A project supporting women prison…

Monday, September 24 2018, marked the first meeting of a group I created with several inmates in the women's prison here in Washington state. We're calling the group GOOD GRIEF, based on the work we intend to do. While I've been involved in one-to-one volunteer work for twelve years, supporting women in prison (and their emotional selves and healing), it was in reading the book Healing Through the Dark Emotions (shown in image below) that many ideas and seeds were planted for this group. It has now taken form 💗

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Good Grief’s Aim

The aim of the group is to utilize the support, knowledge, and wisdom each person brings; to mend and strengthen relationships with ourselves and one another by creating a safe, confidential, respectful, and nonjudgmental environment to share and process; and to understand our stories as they are contextualized in the larger environment and world. Acceptance is a major component of the approach. This pertains to being willing to listen to and be present with difficult feelings, both our own and others’.


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I began volunteering at Washington Corrections Center for Women in 2007, having done similar work the prior year at the King County Jail. This was part of a program called the "Inmate Support Project," an initiative of a Seattle-based nonprofit called Shanti that initially formed in the 1980's (also in San Francisco) to support people diagnosed with HIV. Shanti's work involved training and supporting volunteers to provide confidential, non-judgmental support to people in the community who were isolated, vulnerable, stigmatized, and experiencing grief and loss. In the late 1990's this was extended to incarcerated individuals through Shanti's Inmate Support Project. Seattle's Shanti dissolved in 2013 due to funding cuts by its parent nonprofit, but the inmate support work has continued through a small handful of people at WCCW, Monroe, and King County Jail. I've been the only such volunteer at WCCW since 2007. Prior to Shanti's dissolution, I helped plan and facilitate the four-day training program for potential new volunteers. I currently meet 1:1 with about 18 women each month, and seem to always have new referrals awaiting a first meeting. My primary role is as listener, being present to the difficult experiences these women are navigating. Some women I meet with for a relatively short period of time (a few months), and others I have supported over several years.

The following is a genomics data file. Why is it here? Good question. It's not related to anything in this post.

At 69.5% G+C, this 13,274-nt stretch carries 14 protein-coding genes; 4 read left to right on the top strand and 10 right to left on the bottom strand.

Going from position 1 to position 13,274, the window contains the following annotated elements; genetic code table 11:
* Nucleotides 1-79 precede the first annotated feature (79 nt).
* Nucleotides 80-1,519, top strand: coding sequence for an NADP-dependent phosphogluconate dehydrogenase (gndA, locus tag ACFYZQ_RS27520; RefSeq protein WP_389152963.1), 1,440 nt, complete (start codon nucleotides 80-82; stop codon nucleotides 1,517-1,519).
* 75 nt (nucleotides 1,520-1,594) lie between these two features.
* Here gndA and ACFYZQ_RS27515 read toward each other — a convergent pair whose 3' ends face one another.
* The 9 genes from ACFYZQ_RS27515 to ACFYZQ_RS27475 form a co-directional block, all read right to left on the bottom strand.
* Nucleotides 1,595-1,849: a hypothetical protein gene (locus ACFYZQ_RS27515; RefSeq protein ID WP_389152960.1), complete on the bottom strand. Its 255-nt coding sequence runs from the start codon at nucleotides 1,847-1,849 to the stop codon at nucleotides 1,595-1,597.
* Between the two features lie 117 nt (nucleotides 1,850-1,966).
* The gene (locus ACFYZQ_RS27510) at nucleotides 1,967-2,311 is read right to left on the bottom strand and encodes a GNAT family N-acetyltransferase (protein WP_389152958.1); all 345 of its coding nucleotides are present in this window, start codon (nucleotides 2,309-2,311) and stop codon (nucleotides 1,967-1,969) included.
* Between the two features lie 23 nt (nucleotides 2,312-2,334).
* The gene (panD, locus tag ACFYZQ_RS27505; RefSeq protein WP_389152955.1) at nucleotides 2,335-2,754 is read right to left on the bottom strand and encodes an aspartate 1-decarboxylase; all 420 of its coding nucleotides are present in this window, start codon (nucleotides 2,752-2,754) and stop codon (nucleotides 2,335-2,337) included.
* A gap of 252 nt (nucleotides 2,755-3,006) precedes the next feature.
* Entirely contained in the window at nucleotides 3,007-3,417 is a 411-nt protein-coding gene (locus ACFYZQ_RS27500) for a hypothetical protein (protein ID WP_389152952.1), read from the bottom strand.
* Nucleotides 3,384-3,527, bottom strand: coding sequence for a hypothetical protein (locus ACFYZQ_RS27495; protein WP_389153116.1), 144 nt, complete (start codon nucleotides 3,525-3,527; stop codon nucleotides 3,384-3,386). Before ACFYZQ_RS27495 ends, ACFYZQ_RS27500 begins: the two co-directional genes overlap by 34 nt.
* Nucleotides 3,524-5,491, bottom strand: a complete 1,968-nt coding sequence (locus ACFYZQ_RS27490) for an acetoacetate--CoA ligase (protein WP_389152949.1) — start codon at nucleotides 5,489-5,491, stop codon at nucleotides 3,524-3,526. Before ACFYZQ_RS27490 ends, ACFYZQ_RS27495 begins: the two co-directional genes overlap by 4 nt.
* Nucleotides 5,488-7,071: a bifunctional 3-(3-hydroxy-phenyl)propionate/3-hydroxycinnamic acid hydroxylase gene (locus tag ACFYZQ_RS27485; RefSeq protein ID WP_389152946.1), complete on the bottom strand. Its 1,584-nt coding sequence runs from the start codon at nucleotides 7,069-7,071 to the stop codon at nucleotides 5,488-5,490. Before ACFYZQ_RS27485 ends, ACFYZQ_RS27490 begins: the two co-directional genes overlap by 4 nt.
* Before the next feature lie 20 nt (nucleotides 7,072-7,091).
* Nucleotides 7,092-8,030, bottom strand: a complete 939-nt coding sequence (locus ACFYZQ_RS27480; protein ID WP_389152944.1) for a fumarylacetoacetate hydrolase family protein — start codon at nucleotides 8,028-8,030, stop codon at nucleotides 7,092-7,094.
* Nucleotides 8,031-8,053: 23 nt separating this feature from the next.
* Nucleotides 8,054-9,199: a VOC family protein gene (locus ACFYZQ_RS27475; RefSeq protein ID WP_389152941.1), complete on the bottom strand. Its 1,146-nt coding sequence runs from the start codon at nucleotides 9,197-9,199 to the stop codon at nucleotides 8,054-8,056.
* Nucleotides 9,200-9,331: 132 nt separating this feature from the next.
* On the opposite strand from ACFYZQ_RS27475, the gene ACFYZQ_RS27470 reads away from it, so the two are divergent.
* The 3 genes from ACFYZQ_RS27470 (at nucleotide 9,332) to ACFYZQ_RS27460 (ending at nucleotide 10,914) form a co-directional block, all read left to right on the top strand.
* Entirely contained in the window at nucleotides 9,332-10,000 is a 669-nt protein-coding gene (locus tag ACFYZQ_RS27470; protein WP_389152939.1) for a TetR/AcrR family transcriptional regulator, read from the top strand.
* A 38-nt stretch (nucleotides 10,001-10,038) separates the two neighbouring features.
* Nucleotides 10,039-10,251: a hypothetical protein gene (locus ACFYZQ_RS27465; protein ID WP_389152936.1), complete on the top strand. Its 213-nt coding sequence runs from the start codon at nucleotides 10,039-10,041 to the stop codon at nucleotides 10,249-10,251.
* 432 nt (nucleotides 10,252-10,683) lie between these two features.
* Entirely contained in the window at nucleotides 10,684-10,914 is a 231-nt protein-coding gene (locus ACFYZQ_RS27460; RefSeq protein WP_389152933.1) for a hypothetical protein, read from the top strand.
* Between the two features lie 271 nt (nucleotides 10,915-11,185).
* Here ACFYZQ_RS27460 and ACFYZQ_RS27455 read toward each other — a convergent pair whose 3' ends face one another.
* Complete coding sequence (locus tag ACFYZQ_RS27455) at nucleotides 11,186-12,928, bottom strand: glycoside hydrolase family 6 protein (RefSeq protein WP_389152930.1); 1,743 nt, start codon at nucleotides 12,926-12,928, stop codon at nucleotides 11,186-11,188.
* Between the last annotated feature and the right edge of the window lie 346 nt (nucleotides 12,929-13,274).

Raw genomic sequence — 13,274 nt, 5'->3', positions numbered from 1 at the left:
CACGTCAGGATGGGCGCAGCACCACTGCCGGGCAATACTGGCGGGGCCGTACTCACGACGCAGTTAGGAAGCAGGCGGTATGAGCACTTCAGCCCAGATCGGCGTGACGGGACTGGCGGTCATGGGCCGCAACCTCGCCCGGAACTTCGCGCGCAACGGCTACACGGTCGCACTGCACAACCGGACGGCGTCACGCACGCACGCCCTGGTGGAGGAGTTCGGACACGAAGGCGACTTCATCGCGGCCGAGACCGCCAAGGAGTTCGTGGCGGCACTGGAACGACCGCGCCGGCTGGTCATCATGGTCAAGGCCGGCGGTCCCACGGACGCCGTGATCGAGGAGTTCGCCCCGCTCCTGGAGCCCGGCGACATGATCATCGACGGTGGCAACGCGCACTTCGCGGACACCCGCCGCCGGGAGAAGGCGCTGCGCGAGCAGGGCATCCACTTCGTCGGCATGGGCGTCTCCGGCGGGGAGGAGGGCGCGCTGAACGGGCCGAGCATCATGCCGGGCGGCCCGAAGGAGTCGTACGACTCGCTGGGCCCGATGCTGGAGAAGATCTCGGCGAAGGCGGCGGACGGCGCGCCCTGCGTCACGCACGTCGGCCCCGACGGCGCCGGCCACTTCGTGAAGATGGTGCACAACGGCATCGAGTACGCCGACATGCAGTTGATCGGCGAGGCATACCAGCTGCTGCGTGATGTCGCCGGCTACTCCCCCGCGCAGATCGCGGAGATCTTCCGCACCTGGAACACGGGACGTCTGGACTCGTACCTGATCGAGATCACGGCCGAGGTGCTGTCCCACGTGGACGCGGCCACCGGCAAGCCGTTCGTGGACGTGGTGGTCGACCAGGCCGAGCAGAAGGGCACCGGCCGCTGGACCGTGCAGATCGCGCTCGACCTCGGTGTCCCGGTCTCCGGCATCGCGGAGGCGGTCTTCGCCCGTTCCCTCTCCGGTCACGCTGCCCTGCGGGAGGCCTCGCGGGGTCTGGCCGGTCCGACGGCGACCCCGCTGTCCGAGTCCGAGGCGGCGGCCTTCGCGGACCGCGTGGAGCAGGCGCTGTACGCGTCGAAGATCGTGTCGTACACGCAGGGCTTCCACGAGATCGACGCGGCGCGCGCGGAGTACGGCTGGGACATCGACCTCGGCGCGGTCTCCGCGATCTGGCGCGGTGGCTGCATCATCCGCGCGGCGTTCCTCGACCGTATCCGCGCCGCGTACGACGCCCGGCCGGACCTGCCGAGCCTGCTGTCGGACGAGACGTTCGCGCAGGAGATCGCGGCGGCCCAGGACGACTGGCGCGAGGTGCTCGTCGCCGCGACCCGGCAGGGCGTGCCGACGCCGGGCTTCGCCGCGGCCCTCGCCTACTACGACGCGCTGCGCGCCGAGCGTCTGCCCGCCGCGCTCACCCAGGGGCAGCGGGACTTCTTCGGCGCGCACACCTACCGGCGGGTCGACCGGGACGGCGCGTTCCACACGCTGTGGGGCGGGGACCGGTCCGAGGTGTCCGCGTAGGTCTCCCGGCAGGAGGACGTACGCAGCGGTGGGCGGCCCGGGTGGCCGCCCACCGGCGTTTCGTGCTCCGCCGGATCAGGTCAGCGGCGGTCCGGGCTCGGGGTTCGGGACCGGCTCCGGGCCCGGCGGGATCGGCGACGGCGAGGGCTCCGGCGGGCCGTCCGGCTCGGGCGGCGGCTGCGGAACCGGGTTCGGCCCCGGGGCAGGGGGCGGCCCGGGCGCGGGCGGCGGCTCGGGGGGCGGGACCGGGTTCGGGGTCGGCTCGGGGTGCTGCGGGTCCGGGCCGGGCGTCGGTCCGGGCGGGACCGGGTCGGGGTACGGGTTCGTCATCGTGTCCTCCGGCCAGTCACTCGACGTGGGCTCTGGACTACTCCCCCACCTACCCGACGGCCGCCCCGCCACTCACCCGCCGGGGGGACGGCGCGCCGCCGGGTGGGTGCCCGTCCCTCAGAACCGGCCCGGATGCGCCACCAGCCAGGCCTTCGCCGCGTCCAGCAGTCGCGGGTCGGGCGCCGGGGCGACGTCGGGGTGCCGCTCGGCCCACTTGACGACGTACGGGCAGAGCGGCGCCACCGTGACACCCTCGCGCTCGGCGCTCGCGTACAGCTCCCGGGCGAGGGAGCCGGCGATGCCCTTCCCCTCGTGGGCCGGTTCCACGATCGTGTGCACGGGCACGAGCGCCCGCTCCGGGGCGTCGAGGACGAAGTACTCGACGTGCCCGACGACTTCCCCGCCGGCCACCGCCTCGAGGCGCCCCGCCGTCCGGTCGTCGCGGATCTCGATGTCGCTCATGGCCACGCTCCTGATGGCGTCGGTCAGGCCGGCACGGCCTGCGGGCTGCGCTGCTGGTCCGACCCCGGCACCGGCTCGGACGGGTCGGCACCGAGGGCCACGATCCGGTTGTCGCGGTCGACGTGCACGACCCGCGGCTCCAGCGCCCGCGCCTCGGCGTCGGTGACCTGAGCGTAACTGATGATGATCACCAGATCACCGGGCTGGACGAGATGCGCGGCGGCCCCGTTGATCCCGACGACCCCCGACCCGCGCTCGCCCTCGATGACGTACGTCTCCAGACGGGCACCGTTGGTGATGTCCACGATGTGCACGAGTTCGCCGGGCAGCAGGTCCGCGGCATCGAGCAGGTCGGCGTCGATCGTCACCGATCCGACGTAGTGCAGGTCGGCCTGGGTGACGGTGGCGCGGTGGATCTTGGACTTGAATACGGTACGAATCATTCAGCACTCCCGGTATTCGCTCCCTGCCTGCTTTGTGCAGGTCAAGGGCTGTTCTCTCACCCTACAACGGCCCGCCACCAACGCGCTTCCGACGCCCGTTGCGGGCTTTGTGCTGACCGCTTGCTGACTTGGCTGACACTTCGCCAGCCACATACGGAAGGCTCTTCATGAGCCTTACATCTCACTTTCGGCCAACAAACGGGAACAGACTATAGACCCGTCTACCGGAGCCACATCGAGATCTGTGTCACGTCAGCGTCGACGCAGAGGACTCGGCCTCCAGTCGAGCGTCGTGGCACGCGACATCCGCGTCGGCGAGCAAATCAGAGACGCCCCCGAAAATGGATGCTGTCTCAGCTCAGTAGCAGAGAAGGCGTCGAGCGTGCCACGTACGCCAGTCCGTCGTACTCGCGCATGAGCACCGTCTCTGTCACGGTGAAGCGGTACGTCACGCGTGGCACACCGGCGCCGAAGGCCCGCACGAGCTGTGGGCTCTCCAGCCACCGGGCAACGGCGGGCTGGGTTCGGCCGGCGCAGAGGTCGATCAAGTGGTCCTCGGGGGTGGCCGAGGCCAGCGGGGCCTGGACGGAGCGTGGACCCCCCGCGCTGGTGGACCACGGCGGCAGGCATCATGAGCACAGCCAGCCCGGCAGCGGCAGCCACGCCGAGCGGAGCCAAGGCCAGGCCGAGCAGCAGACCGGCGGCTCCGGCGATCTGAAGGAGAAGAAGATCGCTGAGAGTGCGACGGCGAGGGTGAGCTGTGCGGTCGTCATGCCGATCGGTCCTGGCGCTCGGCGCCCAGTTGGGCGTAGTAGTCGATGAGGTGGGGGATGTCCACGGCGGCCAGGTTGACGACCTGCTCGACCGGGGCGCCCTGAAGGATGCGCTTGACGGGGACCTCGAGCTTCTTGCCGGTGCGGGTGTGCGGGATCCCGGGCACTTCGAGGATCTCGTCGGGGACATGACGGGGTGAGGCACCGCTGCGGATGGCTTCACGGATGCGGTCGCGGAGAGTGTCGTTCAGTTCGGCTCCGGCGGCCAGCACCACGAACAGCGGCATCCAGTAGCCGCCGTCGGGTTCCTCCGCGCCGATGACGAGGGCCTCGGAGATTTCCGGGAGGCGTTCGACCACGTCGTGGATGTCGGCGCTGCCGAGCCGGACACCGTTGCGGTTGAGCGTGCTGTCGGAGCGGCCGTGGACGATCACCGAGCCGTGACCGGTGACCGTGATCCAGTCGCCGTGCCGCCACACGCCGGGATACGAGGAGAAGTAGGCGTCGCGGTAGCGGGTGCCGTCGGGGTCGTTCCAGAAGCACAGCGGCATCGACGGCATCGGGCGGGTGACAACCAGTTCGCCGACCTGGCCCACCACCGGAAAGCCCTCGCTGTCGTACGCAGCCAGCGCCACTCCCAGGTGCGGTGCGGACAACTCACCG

Nonprofit sector experience spans most of my adult working life. For over twenty years, the people I’ve frequently interacted with professionally have been impacted by one or more, sometimes all, of the following: disability, trauma, addiction, dementia, a life-limiting illness or injury, loss, incarceration, isolation and/or stigmatization. Concurrently as a visual artist, an abstract painter, I experience an inherent usefulness and restorative power in creativity and expression. For more than a decade I’ve sold and exhibited works in Seattle. I envision developing (or partnering with) a nonprofit to expand the volunteer presence at WCCW, doing related work, and also extend it to provide much-needed transitional support to women working to reintegrate into communities and establish meaningful lives post-incarceration.

The aim of this work and project will be to support the transformational recovery, reconnection, and restoration of women (currently and formerly incarcerated) into our communities—and I am open to the arts playing an explicit role in this aim, beyond the metaphorical.


If you would like to be involved now or in the future, or want to stay in the loop, I have added a mailing list here. I plan to post updates periodically.
Thank you.